If you continue your account-based pension, your new minimum pension payment for next financial year will be based on your account balance on 1 July 2020. This means that your annual pension payment may be significantly lower than anticipated.

You may need to adjust your annual pension payment to ensure your cash flow needs are met.

If you do want to adjust your annual payments down as allowed by this new rule, you should speak directly to your super fund and your financial planner to make sure that the request is processed by the fund (as this will not be automatic).

  • I was a temporary resident of Australia, but have now returned to my home overseas. What will happen to my Australian super savings?

If you’ve worked and earned super while visiting Australia on a temporary visa, you can apply to have this super paid to you as a Departing Australia Superannuation Payment (DASP) after you leave. You can only submit a DASP application after you’ve left Australia and your visa has expired or has been cancelled.

If it has been six months or more since you left Australia, your visa has ceased to be in effect and you’ve not claimed DASP, your super fund will transfer your super money to the ATO as unclaimed super money and can subsequently be claimed from the ATO rather than from your super fund.

Your DASP will generally be paid to you within 28 days of receipt of your completed application. Payment options include electronic funds transfer to an Australian bank account, cheque or international money transfer.

A final DASP tax will be withheld from your payment. You’ll be issued a DASP payment summary from the fund within 14 days of making the payment. This payment summary will detail the amount of DASP tax that was withheld and the net amount issued to you.

Note: If you’re a New Zealand citizen leaving Australia permanently, you may be able to transfer your super to New Zealand under the Trans-Tasman retirement savings portability scheme for individuals.

Q: Can I contribute my redundancy payment to super?

Any contributions you make will be under the ordinary contribution caps. However, before you do this, it’s important to remember that once you contribute funds to super, you’ll need to meet a condition of release before you can access these funds again.

Therefore, before you do make a contribution, it’s important to make sure you’ve set aside enough to access in the meantime, until you decide on your next steps.

  • The value of my investments/super have reduced as a result of negative market movements. Should I tell Centrelink/DVA?

Most income and assets are assessed to determine your entitlement to income support such as Age Pension, Service Pension and JobSeeker. Ordinarily, Centrelink or DVA automatically revalue many of your assets without you needing to do anything.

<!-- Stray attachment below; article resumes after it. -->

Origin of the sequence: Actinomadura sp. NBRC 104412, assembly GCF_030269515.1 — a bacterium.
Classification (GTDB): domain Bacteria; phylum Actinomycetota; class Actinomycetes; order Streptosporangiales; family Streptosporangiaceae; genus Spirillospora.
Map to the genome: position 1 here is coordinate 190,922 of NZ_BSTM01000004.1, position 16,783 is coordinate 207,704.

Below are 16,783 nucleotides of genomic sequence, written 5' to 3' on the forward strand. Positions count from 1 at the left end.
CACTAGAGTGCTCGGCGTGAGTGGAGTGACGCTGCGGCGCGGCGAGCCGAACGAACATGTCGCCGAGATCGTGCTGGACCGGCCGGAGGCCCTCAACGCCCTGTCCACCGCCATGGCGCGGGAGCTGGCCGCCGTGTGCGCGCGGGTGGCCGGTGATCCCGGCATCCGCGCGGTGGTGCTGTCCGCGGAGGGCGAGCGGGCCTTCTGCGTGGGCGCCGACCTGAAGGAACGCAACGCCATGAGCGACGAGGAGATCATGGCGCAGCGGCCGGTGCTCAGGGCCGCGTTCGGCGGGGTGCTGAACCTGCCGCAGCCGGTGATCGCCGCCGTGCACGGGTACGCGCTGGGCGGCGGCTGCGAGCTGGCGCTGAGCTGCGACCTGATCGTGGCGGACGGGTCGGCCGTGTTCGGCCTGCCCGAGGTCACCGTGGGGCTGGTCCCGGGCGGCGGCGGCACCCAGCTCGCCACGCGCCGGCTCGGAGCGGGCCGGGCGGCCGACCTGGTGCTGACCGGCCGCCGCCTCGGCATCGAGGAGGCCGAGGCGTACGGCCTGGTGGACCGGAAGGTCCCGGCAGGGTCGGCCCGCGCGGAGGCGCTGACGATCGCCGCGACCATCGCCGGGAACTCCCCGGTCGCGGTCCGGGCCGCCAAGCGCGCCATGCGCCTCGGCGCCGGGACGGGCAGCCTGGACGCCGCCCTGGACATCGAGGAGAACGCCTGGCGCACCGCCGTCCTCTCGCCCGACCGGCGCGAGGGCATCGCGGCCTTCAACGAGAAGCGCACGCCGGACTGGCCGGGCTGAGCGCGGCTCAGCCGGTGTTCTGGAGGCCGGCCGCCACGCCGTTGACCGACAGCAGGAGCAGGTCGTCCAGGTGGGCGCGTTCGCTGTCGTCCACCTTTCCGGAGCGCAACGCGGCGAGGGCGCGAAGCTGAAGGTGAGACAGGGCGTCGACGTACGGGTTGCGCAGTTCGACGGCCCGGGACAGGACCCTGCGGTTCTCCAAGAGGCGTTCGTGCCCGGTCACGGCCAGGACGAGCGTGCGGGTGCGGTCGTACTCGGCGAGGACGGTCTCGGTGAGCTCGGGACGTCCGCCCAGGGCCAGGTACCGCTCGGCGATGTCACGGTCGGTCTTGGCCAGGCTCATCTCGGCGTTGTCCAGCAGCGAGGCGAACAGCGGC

This is achieved through reporting from certain providers (such as super funds and managed fund trustees) and readily available market information.

Financial investments, such as bank account, term deposits, managed funds, direct shares and super (if you’re over Age Pension age), are automatically revalued in March and September each year. This aligns to the increase in the reassessment for income support recipients on 20 March and 20 September using the latest market values at that time.

Income streams, such as account-based pensions, are revalued in February and August based on information received directly from the super fund. If your income stream is paid from your self-managed super fund, this is valued in February only.

Other assets, such as property investments, which don’t have a readily available market value are based on information provided by you or the Department may seek a valuation (at its own expense).

It’s expected that a revaluation of financial investments will be captured on 20 March. However, income streams are revalued in February and these values would not capture the more recent market falls.

Where the value of assets may not capture current values or possible further market falls, you’ve the option to request the Department to do a revaluation of your assets to determine your entitlement. If this is requested, all your assets are revalued and your entitlement re-determined.

Also remember that you should notify the relevant Department in 14 days if there are any changes in your circumstances that would impact your entitlement.

This could include personal or financial changes including:

  • change in your relationship status
  • making lump sum withdrawals from your super or income stream, or
  • selling or redeeming shares or managed funds.

By ensuring you have the correct value recorded with the Department, you can ensure you’re receiving the correct entitlement. If you’re also in residential aged care, this may also change the ongoing fees you need to pay.

Q: Does my life and sickness insurance policy cover COVID-19 and other pandemics?

This will vary from one policy to another and you’d need to check with your financial adviser, insurer or super fund to confirm if you’re covered. Most life insurance policies generally cover pandemics.

Some policies provided through employer or industry/corporate super funds may have pandemic exclusions, usually when death, total and permanent disability or an illness related to a pandemic occurs shortly after cover commences (eg within 30 days).

Beyond this, most policies will pay in the event that a death, disability or illness results from a pandemic (and where all other policy conditions are met).

Next steps

To find out more about these or any other issues or concerns you may have, we recommend you contact your Tax Effective financial adviser.

If you have any questions about the JobKeeper or JobSeeker changes, feel free contact our office on 02 9223 4378.